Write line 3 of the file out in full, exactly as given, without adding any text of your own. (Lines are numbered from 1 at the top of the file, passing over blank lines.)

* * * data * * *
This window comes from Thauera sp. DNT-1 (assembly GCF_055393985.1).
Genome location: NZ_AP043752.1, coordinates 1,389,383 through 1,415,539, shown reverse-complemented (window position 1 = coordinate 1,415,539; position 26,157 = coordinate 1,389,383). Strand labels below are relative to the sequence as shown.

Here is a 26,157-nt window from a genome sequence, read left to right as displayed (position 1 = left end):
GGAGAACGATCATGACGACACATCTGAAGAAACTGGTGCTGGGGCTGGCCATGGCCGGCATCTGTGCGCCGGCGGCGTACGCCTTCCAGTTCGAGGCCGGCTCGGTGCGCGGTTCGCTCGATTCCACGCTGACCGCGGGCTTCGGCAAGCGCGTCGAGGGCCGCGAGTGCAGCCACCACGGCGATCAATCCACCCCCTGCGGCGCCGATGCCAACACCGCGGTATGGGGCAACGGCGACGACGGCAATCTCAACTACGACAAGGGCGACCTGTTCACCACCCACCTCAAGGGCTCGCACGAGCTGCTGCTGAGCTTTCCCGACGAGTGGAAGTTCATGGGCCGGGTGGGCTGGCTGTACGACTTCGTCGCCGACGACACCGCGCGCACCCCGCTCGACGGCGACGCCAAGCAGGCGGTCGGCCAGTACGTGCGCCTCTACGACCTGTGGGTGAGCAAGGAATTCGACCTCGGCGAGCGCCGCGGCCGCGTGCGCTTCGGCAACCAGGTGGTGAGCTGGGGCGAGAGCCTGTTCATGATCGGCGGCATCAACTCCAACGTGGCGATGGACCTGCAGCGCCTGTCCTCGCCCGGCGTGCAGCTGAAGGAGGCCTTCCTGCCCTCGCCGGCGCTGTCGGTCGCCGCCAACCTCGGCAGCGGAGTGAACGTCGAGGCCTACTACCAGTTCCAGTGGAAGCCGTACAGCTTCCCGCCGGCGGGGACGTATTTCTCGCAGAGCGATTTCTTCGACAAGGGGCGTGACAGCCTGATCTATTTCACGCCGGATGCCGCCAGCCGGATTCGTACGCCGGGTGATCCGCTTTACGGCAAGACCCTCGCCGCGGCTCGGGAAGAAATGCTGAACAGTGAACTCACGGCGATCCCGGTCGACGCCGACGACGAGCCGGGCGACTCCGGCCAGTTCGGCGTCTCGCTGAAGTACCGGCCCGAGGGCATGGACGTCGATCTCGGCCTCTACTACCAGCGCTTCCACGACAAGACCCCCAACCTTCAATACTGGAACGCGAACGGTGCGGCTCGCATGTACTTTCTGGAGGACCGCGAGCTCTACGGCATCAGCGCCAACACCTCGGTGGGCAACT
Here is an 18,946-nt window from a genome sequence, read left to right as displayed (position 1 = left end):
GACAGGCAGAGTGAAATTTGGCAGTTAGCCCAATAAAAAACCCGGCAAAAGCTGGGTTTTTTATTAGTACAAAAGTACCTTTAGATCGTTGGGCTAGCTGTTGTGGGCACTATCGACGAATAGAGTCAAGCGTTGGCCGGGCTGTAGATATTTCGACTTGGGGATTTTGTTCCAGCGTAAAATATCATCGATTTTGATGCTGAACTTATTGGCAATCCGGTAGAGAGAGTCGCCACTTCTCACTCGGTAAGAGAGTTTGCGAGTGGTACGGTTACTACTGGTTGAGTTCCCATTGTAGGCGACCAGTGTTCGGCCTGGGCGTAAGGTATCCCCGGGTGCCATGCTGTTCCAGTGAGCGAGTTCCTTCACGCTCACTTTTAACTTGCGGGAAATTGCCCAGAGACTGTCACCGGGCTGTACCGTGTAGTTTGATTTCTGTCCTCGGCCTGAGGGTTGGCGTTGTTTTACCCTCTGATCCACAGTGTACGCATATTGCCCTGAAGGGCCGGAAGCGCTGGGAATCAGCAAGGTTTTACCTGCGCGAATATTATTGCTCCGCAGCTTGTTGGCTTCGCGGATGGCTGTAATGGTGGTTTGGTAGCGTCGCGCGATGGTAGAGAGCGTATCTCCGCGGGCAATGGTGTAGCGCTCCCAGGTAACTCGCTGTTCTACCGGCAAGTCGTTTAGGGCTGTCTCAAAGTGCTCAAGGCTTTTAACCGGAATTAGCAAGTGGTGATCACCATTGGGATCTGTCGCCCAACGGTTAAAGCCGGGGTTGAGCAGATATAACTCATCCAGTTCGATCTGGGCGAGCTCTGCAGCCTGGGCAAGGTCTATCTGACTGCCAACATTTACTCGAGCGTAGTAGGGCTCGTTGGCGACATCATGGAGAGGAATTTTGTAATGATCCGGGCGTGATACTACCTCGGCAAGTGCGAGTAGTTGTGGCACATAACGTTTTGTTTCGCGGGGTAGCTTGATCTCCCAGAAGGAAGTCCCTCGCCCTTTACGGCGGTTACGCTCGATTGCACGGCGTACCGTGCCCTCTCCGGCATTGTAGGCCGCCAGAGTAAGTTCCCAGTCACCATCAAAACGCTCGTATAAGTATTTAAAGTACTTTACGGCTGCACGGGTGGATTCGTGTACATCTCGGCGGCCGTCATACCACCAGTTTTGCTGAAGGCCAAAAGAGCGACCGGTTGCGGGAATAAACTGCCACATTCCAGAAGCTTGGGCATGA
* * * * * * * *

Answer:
Here is a 26,157-nt window from a genome sequence, read left to right as displayed (position 1 = left end):